It's been over five decades since my maternal grandparents Roy and Olive Pearce moved from Hoisington, Kansas, but our families ties to that community remain strong. My grandfather Roy worked for many years as a pipefitter in the roundhouse there.
My mother Delana was the eldest of their five children, two of whom died in childhood at Hoisington. Daughter Leota (1923-1929) and lone son Dallas (1927, one month old) were interred in that city's Fairview Cemetery, their graves marked only with temporary markers.
Over the years it became one of those "things to do" that would make anyone's Bucket List: to go back sometime and place more permanent markers on the graves. My mother talked about it, my sister Sue and I talked about it, and always something or another happened to put it off.
So on this Saturday Sue and I resolved to finally take on this project. We decided that instead of obtaining two normal headstones we would create two concrete ones of our own design. My niece Katie helped us gather the needed concrete mix, sand, water, wood, buckets, rags, and two new temporary markers.
Katie and Sue put together the wood forms we would be using when pouring the new concrete stones.
From Sue's home in Salina we drove west at 10:30 AM from Salina past Ellsworth toward Hoisington. With temperatures for the day forecast to be in the high 90s and the humidity to be upwards of 200%, we decided that we had best get fortified first for the upcoming labor. So at the small community of Redwing we turned off of Kansas Highway 4 and headed eight miles north to the nearly-as-small community of Beaver, Kansas. We entered Mo's Tavern, a microbrewery and hidden Kansas treasure where the food is always good and homemade beer better. After the usual excellent meal Sue downed the Half Moon Wheat Beer and I an Elm Street Porter, and we were then good to go.
Or so we thought.
We headed on to Hoisington and on the east edge of town turned into the Fairview Cemetery. Around 20 years ago I had been shown where the graves were, and went to the same area. We looked and searched and prodded the ground, but could find no trace of the markers. This presented a real problem, as we wanted to be sure that we were placing the headstones in the right place. Not being able to find the old temporary markers meant that we needed to track down someone who could help us locate the two plots. Even in a city the size of Hoisington finding such a person on a weekend could be difficult.
So we first went to the Nicholson-Ricke Funeral Home on North Main Street, our logic being if anyone knows who could help us find burial plots in the local cemeteries it would be the local funeral director. However, they were at that moment in the middle of a funeral service, and so we had to come up with a Plan B.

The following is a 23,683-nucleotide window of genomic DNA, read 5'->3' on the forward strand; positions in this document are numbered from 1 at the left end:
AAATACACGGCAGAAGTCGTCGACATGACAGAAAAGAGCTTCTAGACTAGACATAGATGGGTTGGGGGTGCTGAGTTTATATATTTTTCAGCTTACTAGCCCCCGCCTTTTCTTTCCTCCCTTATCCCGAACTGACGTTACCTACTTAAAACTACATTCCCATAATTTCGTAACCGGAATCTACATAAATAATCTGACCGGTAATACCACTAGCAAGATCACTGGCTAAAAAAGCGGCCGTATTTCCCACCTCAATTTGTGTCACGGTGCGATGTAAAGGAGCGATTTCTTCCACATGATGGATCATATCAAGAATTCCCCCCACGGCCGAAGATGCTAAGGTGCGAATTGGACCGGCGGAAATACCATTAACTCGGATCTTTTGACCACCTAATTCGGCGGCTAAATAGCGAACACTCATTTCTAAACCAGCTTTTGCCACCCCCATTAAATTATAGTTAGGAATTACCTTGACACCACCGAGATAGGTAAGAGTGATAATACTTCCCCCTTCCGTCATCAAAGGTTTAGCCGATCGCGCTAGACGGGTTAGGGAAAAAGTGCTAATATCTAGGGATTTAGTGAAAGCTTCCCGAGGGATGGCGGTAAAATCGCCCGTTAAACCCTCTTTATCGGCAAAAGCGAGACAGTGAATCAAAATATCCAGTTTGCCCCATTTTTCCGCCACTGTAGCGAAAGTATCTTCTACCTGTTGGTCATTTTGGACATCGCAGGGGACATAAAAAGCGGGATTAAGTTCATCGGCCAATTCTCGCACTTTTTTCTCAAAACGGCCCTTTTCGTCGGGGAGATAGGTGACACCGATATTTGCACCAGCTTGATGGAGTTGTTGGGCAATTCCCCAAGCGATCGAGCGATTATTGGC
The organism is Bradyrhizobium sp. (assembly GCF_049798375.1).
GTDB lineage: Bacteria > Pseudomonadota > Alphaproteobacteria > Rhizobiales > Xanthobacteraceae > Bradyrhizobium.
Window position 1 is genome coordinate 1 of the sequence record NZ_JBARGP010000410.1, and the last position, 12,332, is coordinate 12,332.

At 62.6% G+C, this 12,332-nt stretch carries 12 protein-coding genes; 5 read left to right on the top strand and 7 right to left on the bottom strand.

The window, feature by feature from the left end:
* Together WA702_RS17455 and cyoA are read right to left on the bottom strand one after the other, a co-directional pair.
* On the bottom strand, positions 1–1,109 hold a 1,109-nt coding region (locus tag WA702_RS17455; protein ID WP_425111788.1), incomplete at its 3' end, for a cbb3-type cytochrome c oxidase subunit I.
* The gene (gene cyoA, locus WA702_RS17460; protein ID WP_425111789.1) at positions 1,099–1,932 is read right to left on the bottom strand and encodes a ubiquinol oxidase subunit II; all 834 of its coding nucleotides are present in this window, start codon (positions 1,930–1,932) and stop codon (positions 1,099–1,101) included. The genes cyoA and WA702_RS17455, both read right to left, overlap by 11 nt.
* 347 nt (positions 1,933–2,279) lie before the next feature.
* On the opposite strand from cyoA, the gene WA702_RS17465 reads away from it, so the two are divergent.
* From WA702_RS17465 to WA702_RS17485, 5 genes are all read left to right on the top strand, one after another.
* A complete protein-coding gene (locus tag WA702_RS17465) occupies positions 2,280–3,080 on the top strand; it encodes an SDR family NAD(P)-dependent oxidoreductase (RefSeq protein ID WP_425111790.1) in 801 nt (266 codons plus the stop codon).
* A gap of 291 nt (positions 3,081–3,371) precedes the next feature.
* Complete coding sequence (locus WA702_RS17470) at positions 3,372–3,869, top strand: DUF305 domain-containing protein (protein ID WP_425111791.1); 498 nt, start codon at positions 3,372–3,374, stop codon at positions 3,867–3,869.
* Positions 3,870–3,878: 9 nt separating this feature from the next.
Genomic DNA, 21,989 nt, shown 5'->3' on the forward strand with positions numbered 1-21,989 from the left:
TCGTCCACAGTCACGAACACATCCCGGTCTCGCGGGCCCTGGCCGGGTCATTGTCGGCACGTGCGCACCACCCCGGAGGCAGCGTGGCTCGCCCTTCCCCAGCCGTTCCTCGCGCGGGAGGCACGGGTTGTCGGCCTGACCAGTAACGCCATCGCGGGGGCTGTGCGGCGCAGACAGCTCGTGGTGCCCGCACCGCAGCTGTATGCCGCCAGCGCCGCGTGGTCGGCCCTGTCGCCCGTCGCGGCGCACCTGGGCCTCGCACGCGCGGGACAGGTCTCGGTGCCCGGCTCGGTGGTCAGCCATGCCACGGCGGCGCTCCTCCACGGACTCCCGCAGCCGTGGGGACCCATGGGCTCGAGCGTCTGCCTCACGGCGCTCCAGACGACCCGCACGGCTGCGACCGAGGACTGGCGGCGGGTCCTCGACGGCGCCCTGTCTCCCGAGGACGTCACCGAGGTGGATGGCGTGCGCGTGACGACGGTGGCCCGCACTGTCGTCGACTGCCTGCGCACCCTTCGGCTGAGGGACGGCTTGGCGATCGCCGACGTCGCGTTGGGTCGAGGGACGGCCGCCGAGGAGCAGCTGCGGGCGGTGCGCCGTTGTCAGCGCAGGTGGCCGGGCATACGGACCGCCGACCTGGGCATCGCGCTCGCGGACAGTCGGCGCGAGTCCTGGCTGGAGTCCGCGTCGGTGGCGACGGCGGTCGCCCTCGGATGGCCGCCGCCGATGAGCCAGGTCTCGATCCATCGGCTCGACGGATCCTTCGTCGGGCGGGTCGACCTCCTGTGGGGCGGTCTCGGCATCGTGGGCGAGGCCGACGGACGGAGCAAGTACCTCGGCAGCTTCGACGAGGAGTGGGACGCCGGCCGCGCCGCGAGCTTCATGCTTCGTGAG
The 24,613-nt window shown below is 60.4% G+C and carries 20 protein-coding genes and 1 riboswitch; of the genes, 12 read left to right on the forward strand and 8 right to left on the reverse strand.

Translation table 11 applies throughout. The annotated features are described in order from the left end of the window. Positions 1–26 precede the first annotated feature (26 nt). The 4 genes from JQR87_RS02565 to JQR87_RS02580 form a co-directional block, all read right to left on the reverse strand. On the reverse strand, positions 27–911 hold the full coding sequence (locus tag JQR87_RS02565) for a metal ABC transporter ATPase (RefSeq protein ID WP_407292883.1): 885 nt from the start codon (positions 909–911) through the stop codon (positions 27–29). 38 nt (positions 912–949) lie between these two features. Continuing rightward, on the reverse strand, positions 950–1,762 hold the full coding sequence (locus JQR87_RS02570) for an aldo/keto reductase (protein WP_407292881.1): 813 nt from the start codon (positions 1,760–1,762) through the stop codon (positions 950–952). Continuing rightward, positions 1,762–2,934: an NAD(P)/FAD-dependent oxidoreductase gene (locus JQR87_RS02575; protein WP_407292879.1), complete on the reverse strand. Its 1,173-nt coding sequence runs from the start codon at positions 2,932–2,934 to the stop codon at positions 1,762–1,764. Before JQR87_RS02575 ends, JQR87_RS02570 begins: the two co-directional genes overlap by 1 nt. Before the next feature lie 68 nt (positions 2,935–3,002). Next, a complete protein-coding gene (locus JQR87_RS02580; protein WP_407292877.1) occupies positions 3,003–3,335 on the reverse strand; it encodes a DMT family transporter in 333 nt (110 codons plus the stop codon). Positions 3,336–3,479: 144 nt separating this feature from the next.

On any given weekend in small town Kansas there are two other possible entities that you can approach with this kind of problem - the local police and the local library. We found the library first, and in the cool of the inside the weekend librarian was kind enough to put through for us a series of local phone calls trying to track some one down who could help. The city manager was not home and so did not answer; neither did the city clerk. The city police line was busy.
At last I asked her to go ahead and call the funeral home, hoping that we would not be disturbing the services there. The director answered and was very kind, offering to look up the two plots and meet us back at the cemetery in about twenty minutes, which happened to be where the funeral service was coming out to as well.
We thanked the librarian for her help, did a quick tour of town and met the director at the cemetery a little after 2PM. Using a 1940 map he quickly ascertained that we had been looking in the wrong place (so much for my memory) and quickly located the two temporary markers, which had been pushed down into the ground and grown over by the Bermuda grass. We thanked him and he returned to the ongoing funeral service.
With relief we unloaded our gear and began the ardous task of preparing the ground for the concrete base. The grass was thick and stubborn, the ground was rock hard and unforgiving, and the hot July sun would slip in and out between clouds to sear down upon us. It did not take long for both of us to be drenched with sweat.
After what seemed hours we had the ground dug and leveled and our two wood forms in place. We then handmixed the concrete with sand and water, poured the concrete in the forms, and smoothed them down. Then we took two new temporary markers and pushed them down into the concrete.
This 1925 photograph shows my mother Delana Pearce, top, with her sister Leota, bottom, then not quite two years old. Leota was the age of five when she passed away in 1929.
The finished folk art-style headstones now stand above the ground several inches and so should keep the lettering safe from renegade riding lawn mowers for many years to come.
After 80 and 82 years respectively our aunt and uncle are once again being treated with the respect and dignity that all former loved ones deserve. In a few weeks we will return to remove the wood forms and leave these children to continue to rest in peace.
It now being mid-afternoon we dragged our sweat-soaked bodies into the nearby Dairy Queen and spent the next two hours drying out in the blessed air conditioning and replenishing our liquid-parched bodies before heading back to Salina satisfied with a job accomplished at last.